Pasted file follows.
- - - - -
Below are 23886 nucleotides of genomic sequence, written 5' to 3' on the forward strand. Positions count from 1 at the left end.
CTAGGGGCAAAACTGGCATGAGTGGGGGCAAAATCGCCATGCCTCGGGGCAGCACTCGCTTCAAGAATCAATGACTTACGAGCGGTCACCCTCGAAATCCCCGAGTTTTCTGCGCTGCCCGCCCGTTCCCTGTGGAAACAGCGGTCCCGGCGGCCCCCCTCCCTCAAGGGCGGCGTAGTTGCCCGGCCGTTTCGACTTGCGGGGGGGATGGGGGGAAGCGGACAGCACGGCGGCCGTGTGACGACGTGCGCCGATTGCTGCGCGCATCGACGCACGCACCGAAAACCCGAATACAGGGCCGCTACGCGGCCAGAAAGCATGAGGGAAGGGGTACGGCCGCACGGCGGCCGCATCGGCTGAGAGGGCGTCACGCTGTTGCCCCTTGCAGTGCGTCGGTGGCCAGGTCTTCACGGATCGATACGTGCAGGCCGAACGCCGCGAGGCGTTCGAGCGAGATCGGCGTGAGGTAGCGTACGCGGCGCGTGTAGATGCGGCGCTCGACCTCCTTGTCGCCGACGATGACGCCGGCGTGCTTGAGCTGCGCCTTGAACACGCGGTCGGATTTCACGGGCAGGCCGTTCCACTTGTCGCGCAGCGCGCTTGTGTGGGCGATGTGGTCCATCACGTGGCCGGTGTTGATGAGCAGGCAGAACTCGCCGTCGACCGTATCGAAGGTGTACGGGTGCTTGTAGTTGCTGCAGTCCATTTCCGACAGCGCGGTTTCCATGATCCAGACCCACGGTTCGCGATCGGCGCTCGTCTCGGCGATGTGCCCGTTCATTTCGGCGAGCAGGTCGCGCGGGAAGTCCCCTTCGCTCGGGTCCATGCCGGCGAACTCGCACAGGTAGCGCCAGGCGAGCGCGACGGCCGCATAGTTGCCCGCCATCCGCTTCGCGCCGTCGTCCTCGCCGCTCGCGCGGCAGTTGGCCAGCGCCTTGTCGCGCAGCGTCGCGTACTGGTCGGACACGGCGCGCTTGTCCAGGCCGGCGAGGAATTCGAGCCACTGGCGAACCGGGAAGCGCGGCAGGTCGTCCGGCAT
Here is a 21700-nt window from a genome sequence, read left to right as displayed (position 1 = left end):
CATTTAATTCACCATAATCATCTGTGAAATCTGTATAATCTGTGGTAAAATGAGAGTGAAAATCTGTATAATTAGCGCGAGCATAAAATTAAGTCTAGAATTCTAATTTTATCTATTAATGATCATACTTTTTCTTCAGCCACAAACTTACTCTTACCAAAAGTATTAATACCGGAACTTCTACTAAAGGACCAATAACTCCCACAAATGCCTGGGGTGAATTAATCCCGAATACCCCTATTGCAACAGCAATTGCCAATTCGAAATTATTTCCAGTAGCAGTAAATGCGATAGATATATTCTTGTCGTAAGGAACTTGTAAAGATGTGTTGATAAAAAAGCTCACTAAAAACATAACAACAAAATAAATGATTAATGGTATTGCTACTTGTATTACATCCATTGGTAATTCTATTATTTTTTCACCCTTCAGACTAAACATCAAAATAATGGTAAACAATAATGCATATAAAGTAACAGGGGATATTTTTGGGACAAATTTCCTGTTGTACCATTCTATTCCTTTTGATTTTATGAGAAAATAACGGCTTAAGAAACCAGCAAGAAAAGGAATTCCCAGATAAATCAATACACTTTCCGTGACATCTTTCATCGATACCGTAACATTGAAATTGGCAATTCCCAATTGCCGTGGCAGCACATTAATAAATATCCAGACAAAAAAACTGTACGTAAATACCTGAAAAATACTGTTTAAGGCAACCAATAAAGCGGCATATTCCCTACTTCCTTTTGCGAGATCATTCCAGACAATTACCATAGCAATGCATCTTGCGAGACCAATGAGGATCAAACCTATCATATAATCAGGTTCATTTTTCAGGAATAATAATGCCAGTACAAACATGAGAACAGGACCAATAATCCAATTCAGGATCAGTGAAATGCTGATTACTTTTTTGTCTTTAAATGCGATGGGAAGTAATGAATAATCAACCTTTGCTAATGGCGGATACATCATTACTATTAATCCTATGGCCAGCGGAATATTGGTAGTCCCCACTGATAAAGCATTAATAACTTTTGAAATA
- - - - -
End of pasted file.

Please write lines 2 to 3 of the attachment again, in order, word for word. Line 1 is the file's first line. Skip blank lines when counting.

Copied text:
CTAGGGGCAAAACTGGCATGAGTGGGGGCAAAATCGCCATGCCTCGGGGCAGCACTCGCTTCAAGAATCAATGACTTACGAGCGGTCACCCTCGAAATCCCCGAGTTTTCTGCGCTGCCCGCCCGTTCCCTGTGGAAACAGCGGTCCCGGCGGCCCCCCTCCCTCAAGGGCGGCGTAGTTGCCCGGCCGTTTCGACTTGCGGGGGGGATGGGGGGAAGCGGACAGCACGGCGGCCGTGTGACGACGTGCGCCGATTGCTGCGCGCATCGACGCACGCACCGAAAACCCGAATACAGGGCCGCTACGCGGCCAGAAAGCATGAGGGAAGGGGTACGGCCGCACGGCGGCCGCATCGGCTGAGAGGGCGTCACGCTGTTGCCCCTTGCAGTGCGTCGGTGGCCAGGTCTTCACGGATCGATACGTGCAGGCCGAACGCCGCGAGGCGTTCGAGCGAGATCGGCGTGAGGTAGCGTACGCGGCGCGTGTAGATGCGGCGCTCGACCTCCTTGTCGCCGACGATGACGCCGGCGTGCTTGAGCTGCGCCTTGAACACGCGGTCGGATTTCACGGGCAGGCCGTTCCACTTGTCGCGCAGCGCGCTTGTGTGGGCGATGTGGTCCATCACGTGGCCGGTGTTGATGAGCAGGCAGAACTCGCCGTCGACCGTATCGAAGGTGTACGGGTGCTTGTAGTTGCTGCAGTCCATTTCCGACAGCGCGGTTTCCATGATCCAGACCCACGGTTCGCGATCGGCGCTCGTCTCGGCGATGTGCCCGTTCATTTCGGCGAGCAGGTCGCGCGGGAAGTCCCCTTCGCTCGGGTCCATGCCGGCGAACTCGCACAGGTAGCGCCAGGCGAGCGCGACGGCCGCATAGTTGCCCGCCATCCGCTTCGCGCCGTCGTCCTCGCCGCTCGCGCGGCAGTTGGCCAGCGCCTTGTCGCGCAGCGTCGCGTACTGGTCGGACACGGCGCGCTTGTCCAGGCCGGCGAGGAATTCGAGCCACTGGCGAACCGGGAAGCGCGGCAGGTCGTCCGGCAT
Here is a 21700-nt window from a genome sequence, read left to right as displayed (position 1 = left end):